Why do you get up in the morning?

When 80% of what you do will fail

This is what we are told about your success chances for the next new product. There seems to be a comfort in applying the 80/20 rule to retail marketing even though it often flies in the face of the facts. But would you really get out of bed for a 20% chance of a good day?

Argumentum ad populum (Latin: an argument to the people) is the logical fallacy that if a lot of people believe something, then it must be true. Generations of politicians reach, and hold on to power by understanding that it’s not the facts that matter, it’s the beliefs. So lets look at the facts. 
In 2001 Schneider in conjunction with Boston University researched 91 significant companies – with revenues over $2.6 Billion about the recent performance of launches. The respondents reported that 58% of the products hit 8,9 or 10 on a scale that ranged from an overwhelming success to a dismal failure. The study called these Highly Successful launches.
What this means can be gauged from the fact that 71% of these reported that they had bettered forecasts. So if we were simply to take a simple, on forecast or better measure, you are looking at a very simple 41-50% success rate. They then went on to look further at the reported drivers for success. If you take out all of the planning and just focus on the Marketing they said;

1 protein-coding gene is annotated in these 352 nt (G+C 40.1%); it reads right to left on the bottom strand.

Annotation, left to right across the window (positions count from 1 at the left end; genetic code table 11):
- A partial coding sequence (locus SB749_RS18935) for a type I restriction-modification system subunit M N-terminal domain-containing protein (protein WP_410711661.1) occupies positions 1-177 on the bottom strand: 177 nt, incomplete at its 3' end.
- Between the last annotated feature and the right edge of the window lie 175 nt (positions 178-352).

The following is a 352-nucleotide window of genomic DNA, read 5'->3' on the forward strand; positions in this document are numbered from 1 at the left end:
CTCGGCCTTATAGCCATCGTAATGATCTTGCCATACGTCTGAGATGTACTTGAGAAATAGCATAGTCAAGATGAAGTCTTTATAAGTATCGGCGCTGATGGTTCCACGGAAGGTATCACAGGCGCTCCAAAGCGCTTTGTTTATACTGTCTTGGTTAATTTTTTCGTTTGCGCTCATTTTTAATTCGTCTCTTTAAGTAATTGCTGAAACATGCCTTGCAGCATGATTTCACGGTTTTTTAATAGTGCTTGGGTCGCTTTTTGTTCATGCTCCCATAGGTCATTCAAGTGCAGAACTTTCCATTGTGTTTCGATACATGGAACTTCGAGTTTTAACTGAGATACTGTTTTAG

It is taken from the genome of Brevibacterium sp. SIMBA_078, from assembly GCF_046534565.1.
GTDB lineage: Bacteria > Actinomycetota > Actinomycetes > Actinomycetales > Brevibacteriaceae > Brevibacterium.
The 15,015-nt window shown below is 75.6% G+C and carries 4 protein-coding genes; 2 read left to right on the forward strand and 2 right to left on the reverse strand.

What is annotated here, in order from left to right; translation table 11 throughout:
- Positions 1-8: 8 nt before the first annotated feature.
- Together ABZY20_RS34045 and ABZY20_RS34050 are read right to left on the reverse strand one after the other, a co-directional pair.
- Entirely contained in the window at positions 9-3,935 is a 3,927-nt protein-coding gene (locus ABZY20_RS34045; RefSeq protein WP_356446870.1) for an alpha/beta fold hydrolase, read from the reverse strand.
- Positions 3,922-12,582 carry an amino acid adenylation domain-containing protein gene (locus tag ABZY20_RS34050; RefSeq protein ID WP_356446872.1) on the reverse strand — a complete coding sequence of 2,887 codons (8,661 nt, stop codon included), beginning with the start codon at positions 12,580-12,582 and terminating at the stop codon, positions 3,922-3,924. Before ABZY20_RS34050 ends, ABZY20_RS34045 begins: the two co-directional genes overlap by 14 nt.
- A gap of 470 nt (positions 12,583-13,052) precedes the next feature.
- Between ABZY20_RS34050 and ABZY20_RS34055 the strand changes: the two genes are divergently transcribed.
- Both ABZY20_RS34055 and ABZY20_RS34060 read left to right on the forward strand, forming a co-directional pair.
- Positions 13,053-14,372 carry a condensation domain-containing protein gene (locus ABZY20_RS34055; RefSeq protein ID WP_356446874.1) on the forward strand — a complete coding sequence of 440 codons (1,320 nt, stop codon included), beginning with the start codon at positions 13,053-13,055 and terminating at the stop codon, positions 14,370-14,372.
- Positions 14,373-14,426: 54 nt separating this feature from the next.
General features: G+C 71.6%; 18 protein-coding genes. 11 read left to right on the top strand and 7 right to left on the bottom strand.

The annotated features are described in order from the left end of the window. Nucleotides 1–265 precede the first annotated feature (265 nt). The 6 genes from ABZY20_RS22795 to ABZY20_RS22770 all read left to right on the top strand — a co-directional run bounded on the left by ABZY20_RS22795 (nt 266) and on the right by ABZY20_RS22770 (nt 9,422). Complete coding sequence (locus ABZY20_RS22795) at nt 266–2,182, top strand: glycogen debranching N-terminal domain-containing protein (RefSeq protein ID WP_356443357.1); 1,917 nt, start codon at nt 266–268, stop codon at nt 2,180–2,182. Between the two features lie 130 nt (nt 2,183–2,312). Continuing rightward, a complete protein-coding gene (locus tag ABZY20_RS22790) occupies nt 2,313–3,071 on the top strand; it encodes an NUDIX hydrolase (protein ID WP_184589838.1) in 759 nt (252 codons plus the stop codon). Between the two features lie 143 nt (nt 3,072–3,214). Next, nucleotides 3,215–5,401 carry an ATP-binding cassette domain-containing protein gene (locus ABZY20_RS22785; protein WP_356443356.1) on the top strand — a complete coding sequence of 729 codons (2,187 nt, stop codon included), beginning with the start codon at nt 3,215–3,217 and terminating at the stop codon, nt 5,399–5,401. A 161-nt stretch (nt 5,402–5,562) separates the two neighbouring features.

1. Focus on the consumer to improve success
  2. Gaining Shelf Presence and distribution are Key
  3. Spend money on products that are “new”

Interestingly they also said “Don’t put your CEO in charge of the launch!”

Would you get up in the morning for a 20% chance of having a good day? Now you don’t have to.

However, there are a myriad less important new products that companies launch as range extensions that they creep onto the shelves. They take up important shelf space from other variants that need it (certainly promotionally). They bleed time and attention from executives, and investment from the real successes.
You need to treat even range extensions as new products, and give them the attention they deserve to make sure they reach their targets and become an active part of your range – even if this means removing products that have failed.

The real price of failure is the products that get removed when you launch new ones. The ones that, quite possibly, were never given a chance in the first place as they were simply “drifted” on to the market.

Best to make sure, then, that your products are not amongst them.
There are 3 key hurdles you absolutely need to overcome, store and consumer.
They require coordinated sales and marketing action right down to store level. They all actually MAKE money.
 Almost no-one hits all the targets. Do you?
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For your free book, and a chance to get a performance check on your product launches Click Here
PS Check out Chapter 4 and the Rumsfeld effect, Chapter 7 – In Place of Price and Chapter 8, The Long and Winding Road.